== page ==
Kekla Magoon

My latest favorite author is definitely Kekla Magoon. Her new book, Camo Girl (Aladdin, $15.99), came out just a week ago and I’m so excited to recommend it and share it with people.

Ella and Zachariah have been friends for their whole lives. Zachariah, who goes by Z, used to be a lot of fun, but as more and more sad things happened in his life, he retreated into himself, creating a sort of alternative world where he feels safer. Ella insists on sticking by him, even when it means that she loses all her other friends. Z doesn’t seem to mind or even notice that kids make fun of him, but it pains Ella to be left out. Ella is grappling with a lot of difficult issues at the beginning of the book. Not only is she lonely, but her family is always short on money, and the splotchy discoloration of her skin causes her hated nickname, “Camo Girl.” When a new boy named Bailey joins their school, Ella is thrilled to no longer be the only African-American student , and even more thrilled when he seeks out her friendship. Z’s frustration with her new friendship forces Ella to make tough choices about where her loyalties lie and how best to help people she cares about. It’s written in wonderful and simple language, and the plot moves so quickly that it’s hard to put down. This book moved me so much that I not only cried when I read it, but have been thinking about the characters since I finished it.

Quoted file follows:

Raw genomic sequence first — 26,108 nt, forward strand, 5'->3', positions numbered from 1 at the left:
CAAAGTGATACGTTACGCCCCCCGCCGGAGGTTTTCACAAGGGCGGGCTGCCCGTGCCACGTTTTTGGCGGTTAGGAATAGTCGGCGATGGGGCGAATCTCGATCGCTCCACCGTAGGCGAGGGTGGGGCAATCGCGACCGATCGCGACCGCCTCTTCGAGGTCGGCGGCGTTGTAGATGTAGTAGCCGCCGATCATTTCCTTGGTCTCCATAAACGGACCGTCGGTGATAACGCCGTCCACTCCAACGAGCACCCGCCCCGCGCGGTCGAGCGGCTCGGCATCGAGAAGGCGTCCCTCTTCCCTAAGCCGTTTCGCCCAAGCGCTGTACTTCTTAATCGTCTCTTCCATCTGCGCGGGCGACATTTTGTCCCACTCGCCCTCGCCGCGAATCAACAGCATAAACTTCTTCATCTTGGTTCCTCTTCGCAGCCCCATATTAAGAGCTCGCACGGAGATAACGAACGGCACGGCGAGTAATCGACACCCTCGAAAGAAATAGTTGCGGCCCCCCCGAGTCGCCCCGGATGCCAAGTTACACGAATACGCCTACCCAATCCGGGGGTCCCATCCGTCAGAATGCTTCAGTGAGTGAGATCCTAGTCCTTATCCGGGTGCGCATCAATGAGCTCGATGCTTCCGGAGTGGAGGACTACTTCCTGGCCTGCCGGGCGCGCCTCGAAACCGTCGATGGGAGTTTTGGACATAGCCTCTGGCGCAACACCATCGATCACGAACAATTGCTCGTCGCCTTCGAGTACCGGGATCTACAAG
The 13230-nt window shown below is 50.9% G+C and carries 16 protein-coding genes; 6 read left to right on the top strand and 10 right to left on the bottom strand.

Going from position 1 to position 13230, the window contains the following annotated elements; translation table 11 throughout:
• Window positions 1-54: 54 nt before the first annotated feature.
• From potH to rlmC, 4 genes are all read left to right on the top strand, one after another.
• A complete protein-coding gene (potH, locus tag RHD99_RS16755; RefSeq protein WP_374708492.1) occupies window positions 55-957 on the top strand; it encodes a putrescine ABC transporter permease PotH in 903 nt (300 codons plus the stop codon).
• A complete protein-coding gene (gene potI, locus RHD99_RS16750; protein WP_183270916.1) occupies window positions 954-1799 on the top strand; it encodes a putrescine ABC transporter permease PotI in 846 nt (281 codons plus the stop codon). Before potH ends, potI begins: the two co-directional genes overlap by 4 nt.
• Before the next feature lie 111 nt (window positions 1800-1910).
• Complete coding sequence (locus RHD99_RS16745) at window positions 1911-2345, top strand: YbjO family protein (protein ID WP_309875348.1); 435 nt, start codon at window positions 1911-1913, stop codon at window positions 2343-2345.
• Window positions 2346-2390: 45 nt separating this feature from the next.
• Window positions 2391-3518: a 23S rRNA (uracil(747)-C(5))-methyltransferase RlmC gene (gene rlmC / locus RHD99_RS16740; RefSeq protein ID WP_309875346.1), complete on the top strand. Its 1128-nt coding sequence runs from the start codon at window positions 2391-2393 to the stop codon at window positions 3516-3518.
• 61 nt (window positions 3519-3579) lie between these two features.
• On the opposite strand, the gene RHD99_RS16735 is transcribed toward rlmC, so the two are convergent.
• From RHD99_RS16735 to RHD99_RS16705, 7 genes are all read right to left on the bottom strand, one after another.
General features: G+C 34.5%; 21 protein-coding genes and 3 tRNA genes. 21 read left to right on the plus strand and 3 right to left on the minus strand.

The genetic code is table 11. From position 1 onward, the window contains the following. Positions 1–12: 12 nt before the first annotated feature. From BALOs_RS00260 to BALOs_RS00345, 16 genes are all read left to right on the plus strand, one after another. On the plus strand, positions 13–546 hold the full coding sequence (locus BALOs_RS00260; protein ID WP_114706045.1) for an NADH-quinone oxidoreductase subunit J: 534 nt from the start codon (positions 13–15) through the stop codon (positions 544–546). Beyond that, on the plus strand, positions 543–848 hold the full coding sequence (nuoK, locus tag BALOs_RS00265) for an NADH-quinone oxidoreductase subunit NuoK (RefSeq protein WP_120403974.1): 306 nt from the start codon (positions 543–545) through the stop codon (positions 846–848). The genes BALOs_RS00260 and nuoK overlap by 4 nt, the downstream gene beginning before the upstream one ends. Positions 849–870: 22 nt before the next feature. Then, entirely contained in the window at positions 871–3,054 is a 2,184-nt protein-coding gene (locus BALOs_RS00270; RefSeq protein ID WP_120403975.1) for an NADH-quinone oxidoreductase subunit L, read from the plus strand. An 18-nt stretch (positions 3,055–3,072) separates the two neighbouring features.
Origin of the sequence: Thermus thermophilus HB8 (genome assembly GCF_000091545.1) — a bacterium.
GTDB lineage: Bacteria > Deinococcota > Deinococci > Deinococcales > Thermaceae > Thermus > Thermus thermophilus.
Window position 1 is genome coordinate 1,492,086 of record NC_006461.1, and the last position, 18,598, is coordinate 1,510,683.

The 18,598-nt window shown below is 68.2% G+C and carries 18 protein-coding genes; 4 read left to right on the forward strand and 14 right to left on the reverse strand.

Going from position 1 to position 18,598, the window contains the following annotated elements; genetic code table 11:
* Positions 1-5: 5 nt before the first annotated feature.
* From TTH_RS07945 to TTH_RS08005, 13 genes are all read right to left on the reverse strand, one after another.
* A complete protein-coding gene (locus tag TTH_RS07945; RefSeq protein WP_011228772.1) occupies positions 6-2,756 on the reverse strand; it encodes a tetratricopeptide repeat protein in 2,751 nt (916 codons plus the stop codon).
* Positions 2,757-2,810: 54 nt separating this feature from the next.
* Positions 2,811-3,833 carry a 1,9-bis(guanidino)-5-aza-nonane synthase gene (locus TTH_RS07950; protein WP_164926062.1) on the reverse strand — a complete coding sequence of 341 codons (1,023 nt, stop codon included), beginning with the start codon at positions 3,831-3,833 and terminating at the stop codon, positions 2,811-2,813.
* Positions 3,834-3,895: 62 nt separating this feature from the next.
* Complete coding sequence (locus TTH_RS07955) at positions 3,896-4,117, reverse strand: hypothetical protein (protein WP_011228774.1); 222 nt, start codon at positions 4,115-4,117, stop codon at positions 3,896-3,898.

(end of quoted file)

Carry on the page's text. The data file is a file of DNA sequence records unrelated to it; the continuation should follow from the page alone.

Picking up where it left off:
I liked Camo Girl so much that I went searching for Kekla Magoon’s other book to read as well. I was definitely not disappointed; it’s another heart-wrenching, richly written story that will change you. The Rock and the River (Simon & Schuster, $15.99), takes place in Chicago in 1968, at the tail end of the Civil Rights Movement. Thirteen-year-old Sam is the youngest son of a famous activist, and has grown up believing in peaceful protesting and the power of words to change minds. So when Sam’s older brother Stick becomes involved with the Black Panther Movement, an organization known for defending themselves with guns, Sam is shocked and confused. However, as he learns about the group’s beliefs, he realizes how many important things they are doing and that he may want to be a part of it. While tensions between his brother and father build at home, the trial of a friend wrongly accused of assault draws responses from both groups. Full of politics, emotional struggle, and a little bit of romance, Magoon brings to life a particular historical moment in this wonderful book.

–Amy Kane



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~ by Dana on January 14, 2011.

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